Endogenous Matching and Applications to the On-Demand Economy (1)

William Zame
University of California, Los Angeles (UCLA)

Efficient functioning of the on-demand economy requires not only that workers and tasks be properly matched, but also that workers be provided incentives to work hard. Accomplishing these objectives is especially problematic when — as is usually the case — the firm/platform that matches workers to tasks and makes payments does not observe the characteristics of the workers, so that there is both adverse selection and moral hazard. These talks will first provide some background on two-sided matching models (which were invented by Shapley and Shubik in the 1970’s and have since been used in an enormous range of applications, from marriage markets to housing markets to labor markets to international trade) and then present new work showing how endogenous (non-random) matching addresses both adverse selection and moral hazard in the on-demand economy.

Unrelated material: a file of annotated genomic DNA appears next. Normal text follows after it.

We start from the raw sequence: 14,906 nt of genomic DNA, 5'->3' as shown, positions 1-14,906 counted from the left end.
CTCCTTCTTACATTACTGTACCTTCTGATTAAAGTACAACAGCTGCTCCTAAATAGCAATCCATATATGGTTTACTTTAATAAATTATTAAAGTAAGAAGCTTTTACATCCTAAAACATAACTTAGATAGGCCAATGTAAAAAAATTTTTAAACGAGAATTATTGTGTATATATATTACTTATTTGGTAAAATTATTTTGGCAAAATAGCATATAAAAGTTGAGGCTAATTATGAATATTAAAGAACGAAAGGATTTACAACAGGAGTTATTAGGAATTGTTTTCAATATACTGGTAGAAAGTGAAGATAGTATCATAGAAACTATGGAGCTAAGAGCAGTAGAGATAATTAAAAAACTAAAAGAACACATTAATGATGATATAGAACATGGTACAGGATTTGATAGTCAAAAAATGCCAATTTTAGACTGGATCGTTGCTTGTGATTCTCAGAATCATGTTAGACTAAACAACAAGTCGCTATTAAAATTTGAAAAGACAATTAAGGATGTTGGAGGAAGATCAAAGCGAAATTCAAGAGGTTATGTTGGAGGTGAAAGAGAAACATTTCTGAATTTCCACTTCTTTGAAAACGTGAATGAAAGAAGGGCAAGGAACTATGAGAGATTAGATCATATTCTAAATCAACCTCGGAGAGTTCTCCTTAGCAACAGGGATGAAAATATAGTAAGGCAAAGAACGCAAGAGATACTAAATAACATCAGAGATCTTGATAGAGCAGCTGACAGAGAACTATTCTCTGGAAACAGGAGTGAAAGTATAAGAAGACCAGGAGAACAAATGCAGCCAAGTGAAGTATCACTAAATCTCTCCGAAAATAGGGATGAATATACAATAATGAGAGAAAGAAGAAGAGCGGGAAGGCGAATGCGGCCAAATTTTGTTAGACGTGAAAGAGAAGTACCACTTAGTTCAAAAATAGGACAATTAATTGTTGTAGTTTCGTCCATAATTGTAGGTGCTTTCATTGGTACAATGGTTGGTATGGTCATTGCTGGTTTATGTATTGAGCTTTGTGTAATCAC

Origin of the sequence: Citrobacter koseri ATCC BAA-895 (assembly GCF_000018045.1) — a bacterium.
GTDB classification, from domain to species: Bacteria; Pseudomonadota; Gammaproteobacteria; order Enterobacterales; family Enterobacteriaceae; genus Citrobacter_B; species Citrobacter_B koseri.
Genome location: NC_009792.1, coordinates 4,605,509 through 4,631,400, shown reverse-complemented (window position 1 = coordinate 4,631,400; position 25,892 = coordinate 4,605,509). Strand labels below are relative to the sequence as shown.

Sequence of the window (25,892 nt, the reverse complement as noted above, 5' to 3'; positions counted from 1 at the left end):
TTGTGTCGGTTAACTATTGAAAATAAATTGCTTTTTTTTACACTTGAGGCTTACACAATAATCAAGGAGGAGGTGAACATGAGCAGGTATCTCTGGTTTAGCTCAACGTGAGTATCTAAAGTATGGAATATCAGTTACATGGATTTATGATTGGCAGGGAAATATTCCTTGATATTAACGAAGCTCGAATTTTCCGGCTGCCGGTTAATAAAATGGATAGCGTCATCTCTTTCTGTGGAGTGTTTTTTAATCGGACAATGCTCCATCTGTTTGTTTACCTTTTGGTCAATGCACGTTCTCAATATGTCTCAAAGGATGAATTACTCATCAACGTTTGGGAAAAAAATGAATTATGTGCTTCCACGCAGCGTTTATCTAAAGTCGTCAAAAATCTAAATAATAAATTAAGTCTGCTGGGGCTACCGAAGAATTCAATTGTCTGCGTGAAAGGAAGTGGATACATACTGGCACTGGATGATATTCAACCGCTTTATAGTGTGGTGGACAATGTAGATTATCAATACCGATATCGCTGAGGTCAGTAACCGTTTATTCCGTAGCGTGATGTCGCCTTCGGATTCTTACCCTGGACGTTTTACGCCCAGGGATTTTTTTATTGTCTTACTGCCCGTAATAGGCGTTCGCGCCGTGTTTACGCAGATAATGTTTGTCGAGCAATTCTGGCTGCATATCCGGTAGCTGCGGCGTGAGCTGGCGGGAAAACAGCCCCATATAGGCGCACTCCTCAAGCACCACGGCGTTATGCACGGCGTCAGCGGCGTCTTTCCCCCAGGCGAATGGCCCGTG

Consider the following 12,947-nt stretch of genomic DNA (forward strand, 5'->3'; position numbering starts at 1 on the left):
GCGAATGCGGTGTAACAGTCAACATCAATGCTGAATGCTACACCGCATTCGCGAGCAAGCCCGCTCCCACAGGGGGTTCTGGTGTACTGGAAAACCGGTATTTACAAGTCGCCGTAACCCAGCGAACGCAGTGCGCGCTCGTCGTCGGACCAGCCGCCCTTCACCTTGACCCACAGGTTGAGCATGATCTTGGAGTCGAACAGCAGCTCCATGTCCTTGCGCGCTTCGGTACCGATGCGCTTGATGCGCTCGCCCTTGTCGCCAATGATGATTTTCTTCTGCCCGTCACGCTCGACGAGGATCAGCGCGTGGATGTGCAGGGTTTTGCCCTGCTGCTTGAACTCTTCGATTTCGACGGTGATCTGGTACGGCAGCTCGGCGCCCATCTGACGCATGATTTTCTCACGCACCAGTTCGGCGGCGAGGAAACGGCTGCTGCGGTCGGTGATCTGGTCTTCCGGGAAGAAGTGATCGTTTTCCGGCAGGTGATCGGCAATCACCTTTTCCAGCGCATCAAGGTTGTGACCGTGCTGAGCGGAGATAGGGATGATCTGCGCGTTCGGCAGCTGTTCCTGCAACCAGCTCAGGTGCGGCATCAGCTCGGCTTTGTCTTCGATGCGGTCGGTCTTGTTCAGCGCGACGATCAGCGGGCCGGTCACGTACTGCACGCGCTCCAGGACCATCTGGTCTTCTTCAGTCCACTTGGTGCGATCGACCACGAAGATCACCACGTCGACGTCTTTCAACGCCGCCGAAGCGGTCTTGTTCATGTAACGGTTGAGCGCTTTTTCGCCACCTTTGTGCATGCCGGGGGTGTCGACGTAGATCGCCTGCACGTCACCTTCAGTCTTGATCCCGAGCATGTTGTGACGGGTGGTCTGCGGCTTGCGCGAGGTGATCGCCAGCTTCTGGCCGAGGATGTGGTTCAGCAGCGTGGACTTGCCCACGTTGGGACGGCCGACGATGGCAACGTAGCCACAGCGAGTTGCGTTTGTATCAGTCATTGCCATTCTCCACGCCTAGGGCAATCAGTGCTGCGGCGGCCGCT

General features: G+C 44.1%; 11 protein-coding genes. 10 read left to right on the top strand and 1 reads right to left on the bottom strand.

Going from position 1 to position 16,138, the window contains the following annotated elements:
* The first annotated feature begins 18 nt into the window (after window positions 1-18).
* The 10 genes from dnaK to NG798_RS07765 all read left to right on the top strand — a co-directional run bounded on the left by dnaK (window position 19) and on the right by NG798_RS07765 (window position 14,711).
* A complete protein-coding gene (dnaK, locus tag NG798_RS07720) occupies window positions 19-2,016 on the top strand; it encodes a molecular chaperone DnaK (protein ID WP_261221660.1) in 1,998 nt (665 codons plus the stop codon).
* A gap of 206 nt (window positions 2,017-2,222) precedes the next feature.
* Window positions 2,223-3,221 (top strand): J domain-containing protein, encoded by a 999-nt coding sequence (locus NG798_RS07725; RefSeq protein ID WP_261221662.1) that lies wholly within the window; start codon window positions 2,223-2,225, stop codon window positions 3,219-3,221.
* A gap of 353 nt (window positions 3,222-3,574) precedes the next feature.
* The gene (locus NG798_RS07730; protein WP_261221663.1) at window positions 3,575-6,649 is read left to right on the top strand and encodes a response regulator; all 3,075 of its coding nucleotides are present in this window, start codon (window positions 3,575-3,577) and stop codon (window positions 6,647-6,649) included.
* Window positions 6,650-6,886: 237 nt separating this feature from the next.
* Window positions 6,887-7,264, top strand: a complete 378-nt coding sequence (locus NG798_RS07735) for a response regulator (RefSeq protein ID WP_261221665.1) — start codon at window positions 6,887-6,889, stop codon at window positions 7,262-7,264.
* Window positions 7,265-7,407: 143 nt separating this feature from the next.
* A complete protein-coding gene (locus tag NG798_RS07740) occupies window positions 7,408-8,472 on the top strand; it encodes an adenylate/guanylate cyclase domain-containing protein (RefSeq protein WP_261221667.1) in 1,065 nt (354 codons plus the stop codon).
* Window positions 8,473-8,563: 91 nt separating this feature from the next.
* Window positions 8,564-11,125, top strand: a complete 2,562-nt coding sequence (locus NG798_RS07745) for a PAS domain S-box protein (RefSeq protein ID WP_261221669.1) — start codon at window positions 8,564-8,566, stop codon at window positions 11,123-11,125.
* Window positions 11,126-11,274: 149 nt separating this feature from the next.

Presentation (PDF File)

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